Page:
# Motorcycle model and tire force

• I
• LucaCaiaffa
In summary, the problem is that the wheel hub does not rotate with the tire, so the rear radius is not included in the equation for the generalized force.This results in same vehicle acceleration but different applied torques, but i don't know how to handle this issue.

#### LucaCaiaffa

I'm having issues in the application of tire forces while deriving a multi-body model of a motorcycle via Lagrange.

In particular, I considered several bodies that are: swingarm, main frame,
front upper fork, front lower fork and wheels.

I suppose the wheels to have zero slippage, then knowing the wheel rear torque
as ##T## and the rear radius as ##R_r## we have that ##F_x=T/R_r##

The kinematic model is correct and also forces from suspensions (the model
have been validated).

The problem arises from the application point of ##F_x##.
While calculating the generalized force from ##F_x## the rear radius disappear,
meaning that the applied force acts like if it is applied in the center of the rear wheel instead of the contact point of the tire.

This results in same vehicle acceleration but different applied torques, but i don't know how to handle this issue.

I saw that many models found the same problem, but i don't get the point why this appears.

The represented force points in the wrong direction.
The pavement-tire contact patch is the fulcrum of a lever.
The chain applied force is at top of the rear sprocket, the reaction force is applied to the axis of the tire, which moves forward, pushing the chassis via swingarm.

Last edited:
LucaCaiaffa said:
While calculating the generalized force from ##F_x## the rear radius disappear
What do you mean by "it disappears"?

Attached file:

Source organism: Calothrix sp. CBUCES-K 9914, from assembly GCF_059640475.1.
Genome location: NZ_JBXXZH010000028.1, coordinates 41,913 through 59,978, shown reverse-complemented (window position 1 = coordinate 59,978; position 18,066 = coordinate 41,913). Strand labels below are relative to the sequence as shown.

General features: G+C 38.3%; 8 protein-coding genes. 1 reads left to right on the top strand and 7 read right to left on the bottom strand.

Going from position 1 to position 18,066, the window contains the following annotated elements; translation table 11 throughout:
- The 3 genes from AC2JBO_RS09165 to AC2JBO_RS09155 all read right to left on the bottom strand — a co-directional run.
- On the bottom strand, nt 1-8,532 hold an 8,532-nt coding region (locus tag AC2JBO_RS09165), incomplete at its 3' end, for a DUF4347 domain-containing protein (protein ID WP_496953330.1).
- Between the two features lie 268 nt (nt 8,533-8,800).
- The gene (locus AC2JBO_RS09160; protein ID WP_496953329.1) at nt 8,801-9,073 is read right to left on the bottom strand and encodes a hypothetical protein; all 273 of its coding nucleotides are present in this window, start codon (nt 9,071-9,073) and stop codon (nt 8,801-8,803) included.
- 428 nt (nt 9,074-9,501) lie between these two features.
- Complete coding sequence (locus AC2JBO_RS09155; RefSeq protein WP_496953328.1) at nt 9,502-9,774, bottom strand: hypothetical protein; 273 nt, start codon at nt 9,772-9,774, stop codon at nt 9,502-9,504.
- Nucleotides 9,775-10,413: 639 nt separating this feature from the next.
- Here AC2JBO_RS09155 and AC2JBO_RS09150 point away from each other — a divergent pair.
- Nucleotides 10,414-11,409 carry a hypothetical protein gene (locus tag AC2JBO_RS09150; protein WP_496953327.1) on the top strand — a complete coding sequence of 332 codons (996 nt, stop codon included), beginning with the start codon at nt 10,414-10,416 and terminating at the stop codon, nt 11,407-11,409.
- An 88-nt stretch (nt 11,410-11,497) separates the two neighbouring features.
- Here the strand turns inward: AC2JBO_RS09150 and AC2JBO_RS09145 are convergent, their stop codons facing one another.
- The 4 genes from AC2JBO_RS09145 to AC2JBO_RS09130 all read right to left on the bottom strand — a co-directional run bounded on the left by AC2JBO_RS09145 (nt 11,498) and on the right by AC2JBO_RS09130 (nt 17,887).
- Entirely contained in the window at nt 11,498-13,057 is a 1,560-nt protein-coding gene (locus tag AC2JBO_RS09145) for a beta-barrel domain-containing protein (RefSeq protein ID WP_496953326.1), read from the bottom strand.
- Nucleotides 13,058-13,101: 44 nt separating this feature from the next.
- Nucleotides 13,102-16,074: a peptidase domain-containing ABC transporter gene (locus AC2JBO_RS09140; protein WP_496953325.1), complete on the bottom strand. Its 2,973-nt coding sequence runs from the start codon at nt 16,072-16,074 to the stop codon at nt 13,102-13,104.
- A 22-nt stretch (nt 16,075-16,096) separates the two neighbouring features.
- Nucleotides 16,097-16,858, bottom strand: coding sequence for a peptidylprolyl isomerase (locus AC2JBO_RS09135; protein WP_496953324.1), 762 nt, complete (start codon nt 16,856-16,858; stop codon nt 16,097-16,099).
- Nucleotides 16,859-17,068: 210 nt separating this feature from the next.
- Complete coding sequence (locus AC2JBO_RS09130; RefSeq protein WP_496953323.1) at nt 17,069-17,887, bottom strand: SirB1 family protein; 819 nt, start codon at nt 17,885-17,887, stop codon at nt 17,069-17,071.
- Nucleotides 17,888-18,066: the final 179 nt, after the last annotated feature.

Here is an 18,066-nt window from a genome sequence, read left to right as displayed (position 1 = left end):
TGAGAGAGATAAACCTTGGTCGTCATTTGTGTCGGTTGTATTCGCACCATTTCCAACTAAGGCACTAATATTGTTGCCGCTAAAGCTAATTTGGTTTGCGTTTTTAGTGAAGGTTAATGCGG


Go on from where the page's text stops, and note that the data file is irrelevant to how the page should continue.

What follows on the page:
Lnewqban said:
The represented force points in the wrong direction.
No, it's not if it is the reaction force from the ground acting on the motorcycle.

jack action said:
What do you mean by "it disappears"?
I mean that there is no difference in applying the longitudinal tire force in the contact point or in the wheel hub.

This happens because no generalized coordinates relates the wheel hub and the tire contact point, and their jacobians for computing the generalized forces result the same.

For this reason I think I am "losing" a torque contribution in doing this.

Simplifying the problem, if i consider the motorcycle as a unique rigid body, I should have a torque contribution from the longitudinal force as ##T=F_xh## where ##h## is the height of the center of mass.

My model instead seems to lose the radius from the height of center of mass.

LucaCaiaffa said:
This happens because no generalized coordinates relates the wheel hub and the tire contact point,
I don't have real experience with the Lagrange equation, but can't you include the rotational wheel mass and angular velocity? The wheel angular displacement ##\theta## does relate to the motorcycle displacement ##x## with ##x= \theta R_r##.

Lnewqban

## 1. What is the importance of tire force in motorcycle models?

Tire force is crucial in motorcycle models as it directly affects the stability and handling of the motorcycle. The force exerted by the tires on the road is what allows the rider to accelerate, brake, and navigate turns safely and efficiently.

## 2. How is tire force calculated in motorcycle models?

Tire force is calculated using a complex mathematical model that takes into account factors such as tire size, pressure, tread pattern, and road surface. These calculations are typically done using computer simulations and can vary depending on the specific motorcycle model and tire type.

## 3. How do different tire types affect the force in motorcycle models?

The type of tire used in a motorcycle model can significantly impact the force exerted on the road. For example, a slick racing tire will have more grip and therefore generate more force compared to a touring tire with a tread pattern designed for longevity. The type of tire also affects factors such as cornering ability and braking distance.

## 4. Can tire force be adjusted or customized in motorcycle models?

Yes, tire force can be adjusted to some extent in motorcycle models. Riders can change tire pressure, tread pattern, and even tire size to alter the force exerted on the road. However, these adjustments should always be made with caution as they can greatly impact the handling and safety of the motorcycle.

## 5. How does tire wear affect the force in motorcycle models?

Tire wear is a crucial factor that affects the force in motorcycle models. As the tire tread wears down, it loses its ability to grip the road, resulting in decreased force and potentially dangerous handling. It is essential for riders to regularly check their tire tread and replace worn tires to maintain optimal force and safety on the road.